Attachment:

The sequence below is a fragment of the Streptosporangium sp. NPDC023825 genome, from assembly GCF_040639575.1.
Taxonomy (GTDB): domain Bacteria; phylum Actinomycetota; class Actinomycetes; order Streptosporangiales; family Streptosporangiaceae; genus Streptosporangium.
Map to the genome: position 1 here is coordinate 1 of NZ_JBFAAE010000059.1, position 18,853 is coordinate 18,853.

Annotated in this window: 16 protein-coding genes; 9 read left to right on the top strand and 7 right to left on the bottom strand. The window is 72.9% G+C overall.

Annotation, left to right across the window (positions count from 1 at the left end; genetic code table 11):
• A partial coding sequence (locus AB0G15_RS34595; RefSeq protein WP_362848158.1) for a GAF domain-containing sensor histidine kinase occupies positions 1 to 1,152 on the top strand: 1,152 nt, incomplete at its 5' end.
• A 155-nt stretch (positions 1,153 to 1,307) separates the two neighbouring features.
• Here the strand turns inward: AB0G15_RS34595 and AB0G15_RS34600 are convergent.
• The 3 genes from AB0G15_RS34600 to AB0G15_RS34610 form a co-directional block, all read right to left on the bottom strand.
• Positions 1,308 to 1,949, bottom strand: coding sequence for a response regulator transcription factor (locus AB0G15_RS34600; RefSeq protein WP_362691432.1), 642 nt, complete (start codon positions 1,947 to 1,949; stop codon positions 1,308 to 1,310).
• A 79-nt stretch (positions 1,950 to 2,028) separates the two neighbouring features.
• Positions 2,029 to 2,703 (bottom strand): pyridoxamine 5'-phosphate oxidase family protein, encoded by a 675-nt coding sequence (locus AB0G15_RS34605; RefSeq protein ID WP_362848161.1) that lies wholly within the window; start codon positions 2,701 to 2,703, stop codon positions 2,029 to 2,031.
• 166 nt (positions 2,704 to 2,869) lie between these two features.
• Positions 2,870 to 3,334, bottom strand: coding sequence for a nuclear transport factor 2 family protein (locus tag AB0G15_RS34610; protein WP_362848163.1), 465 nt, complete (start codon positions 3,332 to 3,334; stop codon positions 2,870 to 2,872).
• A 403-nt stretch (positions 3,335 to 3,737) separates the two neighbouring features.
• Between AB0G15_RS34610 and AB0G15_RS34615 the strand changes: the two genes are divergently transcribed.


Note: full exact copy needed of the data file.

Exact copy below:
The sequence below is a fragment of the Streptosporangium sp. NPDC023825 genome, from assembly GCF_040639575.1.
Taxonomy (GTDB): domain Bacteria; phylum Actinomycetota; class Actinomycetes; order Streptosporangiales; family Streptosporangiaceae; genus Streptosporangium.
Map to the genome: position 1 here is coordinate 1 of NZ_JBFAAE010000059.1, position 18,853 is coordinate 18,853.

Annotated in this window: 16 protein-coding genes; 9 read left to right on the top strand and 7 right to left on the bottom strand. The window is 72.9% G+C overall.

Annotation, left to right across the window (positions count from 1 at the left end; genetic code table 11):
• A partial coding sequence (locus AB0G15_RS34595; RefSeq protein WP_362848158.1) for a GAF domain-containing sensor histidine kinase occupies positions 1 to 1,152 on the top strand: 1,152 nt, incomplete at its 5' end.
• A 155-nt stretch (positions 1,153 to 1,307) separates the two neighbouring features.
• Here the strand turns inward: AB0G15_RS34595 and AB0G15_RS34600 are convergent.
• The 3 genes from AB0G15_RS34600 to AB0G15_RS34610 form a co-directional block, all read right to left on the bottom strand.
• Positions 1,308 to 1,949, bottom strand: coding sequence for a response regulator transcription factor (locus AB0G15_RS34600; RefSeq protein WP_362691432.1), 642 nt, complete (start codon positions 1,947 to 1,949; stop codon positions 1,308 to 1,310).
• A 79-nt stretch (positions 1,950 to 2,028) separates the two neighbouring features.
• Positions 2,029 to 2,703 (bottom strand): pyridoxamine 5'-phosphate oxidase family protein, encoded by a 675-nt coding sequence (locus AB0G15_RS34605; RefSeq protein ID WP_362848161.1) that lies wholly within the window; start codon positions 2,701 to 2,703, stop codon positions 2,029 to 2,031.
• 166 nt (positions 2,704 to 2,869) lie between these two features.
• Positions 2,870 to 3,334, bottom strand: coding sequence for a nuclear transport factor 2 family protein (locus tag AB0G15_RS34610; protein WP_362848163.1), 465 nt, complete (start codon positions 3,332 to 3,334; stop codon positions 2,870 to 2,872).
• A 403-nt stretch (positions 3,335 to 3,737) separates the two neighbouring features.
• Between AB0G15_RS34610 and AB0G15_RS34615 the strand changes: the two genes are divergently transcribed.